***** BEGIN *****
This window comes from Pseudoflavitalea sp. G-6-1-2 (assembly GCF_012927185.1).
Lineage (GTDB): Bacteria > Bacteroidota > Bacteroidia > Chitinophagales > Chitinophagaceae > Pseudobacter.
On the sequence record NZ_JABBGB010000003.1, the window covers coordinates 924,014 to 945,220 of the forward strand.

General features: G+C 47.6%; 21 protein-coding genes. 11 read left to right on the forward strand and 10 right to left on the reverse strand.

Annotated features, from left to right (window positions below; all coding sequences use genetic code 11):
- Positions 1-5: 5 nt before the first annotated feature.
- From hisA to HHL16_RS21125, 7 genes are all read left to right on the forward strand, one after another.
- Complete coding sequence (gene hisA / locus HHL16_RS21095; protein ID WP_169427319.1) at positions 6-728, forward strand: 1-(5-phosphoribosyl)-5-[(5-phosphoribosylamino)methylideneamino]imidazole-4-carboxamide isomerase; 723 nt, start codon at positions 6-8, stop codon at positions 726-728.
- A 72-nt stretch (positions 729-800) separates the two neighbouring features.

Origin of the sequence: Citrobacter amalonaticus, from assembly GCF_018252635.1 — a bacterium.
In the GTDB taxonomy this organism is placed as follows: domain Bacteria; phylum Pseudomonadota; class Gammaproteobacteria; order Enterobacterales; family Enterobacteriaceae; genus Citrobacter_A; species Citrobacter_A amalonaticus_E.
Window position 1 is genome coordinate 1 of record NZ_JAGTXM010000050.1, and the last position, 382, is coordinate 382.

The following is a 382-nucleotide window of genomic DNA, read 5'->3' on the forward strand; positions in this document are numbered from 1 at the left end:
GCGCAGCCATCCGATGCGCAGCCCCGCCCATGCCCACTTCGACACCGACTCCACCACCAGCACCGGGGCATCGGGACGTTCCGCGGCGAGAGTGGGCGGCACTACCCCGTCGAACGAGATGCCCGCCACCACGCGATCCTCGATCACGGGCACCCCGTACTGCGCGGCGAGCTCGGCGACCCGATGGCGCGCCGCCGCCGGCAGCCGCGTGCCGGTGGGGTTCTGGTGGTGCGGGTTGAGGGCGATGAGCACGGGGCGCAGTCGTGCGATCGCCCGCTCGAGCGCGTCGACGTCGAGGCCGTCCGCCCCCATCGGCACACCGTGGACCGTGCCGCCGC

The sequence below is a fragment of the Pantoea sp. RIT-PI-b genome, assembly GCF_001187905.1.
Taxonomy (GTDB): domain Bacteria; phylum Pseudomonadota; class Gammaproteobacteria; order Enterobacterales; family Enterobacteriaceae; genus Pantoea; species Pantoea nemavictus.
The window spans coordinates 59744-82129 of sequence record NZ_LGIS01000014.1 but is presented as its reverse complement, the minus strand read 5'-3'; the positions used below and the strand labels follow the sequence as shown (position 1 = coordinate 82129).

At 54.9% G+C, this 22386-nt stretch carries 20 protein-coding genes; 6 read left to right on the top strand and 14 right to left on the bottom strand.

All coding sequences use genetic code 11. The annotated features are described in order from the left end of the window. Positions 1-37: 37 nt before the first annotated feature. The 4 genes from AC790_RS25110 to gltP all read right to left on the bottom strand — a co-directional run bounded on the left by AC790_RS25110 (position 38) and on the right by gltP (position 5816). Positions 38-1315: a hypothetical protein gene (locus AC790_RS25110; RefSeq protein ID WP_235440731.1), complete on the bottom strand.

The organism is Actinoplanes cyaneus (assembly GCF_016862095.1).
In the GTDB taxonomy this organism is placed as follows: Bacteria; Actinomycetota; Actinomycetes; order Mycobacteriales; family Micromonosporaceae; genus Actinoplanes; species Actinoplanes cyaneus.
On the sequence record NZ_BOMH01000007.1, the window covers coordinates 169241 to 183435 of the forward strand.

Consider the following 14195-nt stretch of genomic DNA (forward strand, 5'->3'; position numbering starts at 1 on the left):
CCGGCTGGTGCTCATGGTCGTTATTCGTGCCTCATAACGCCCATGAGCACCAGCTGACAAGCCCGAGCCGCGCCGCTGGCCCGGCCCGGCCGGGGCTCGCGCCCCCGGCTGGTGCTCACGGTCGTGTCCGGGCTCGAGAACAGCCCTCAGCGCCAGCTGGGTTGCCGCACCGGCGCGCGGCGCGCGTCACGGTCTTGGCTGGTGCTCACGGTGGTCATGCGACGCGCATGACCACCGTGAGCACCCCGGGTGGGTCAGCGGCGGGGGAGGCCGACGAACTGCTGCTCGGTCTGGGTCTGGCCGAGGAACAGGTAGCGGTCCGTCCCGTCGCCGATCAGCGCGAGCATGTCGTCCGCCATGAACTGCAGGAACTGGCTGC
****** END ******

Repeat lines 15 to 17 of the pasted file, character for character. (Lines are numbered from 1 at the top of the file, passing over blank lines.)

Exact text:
The sequence below is a fragment of the Pantoea sp. RIT-PI-b genome, assembly GCF_001187905.1.
Taxonomy (GTDB): domain Bacteria; phylum Pseudomonadota; class Gammaproteobacteria; order Enterobacterales; family Enterobacteriaceae; genus Pantoea; species Pantoea nemavictus.
The window spans coordinates 59744-82129 of sequence record NZ_LGIS01000014.1 but is presented as its reverse complement, the minus strand read 5'-3'; the positions used below and the strand labels follow the sequence as shown (position 1 = coordinate 82129).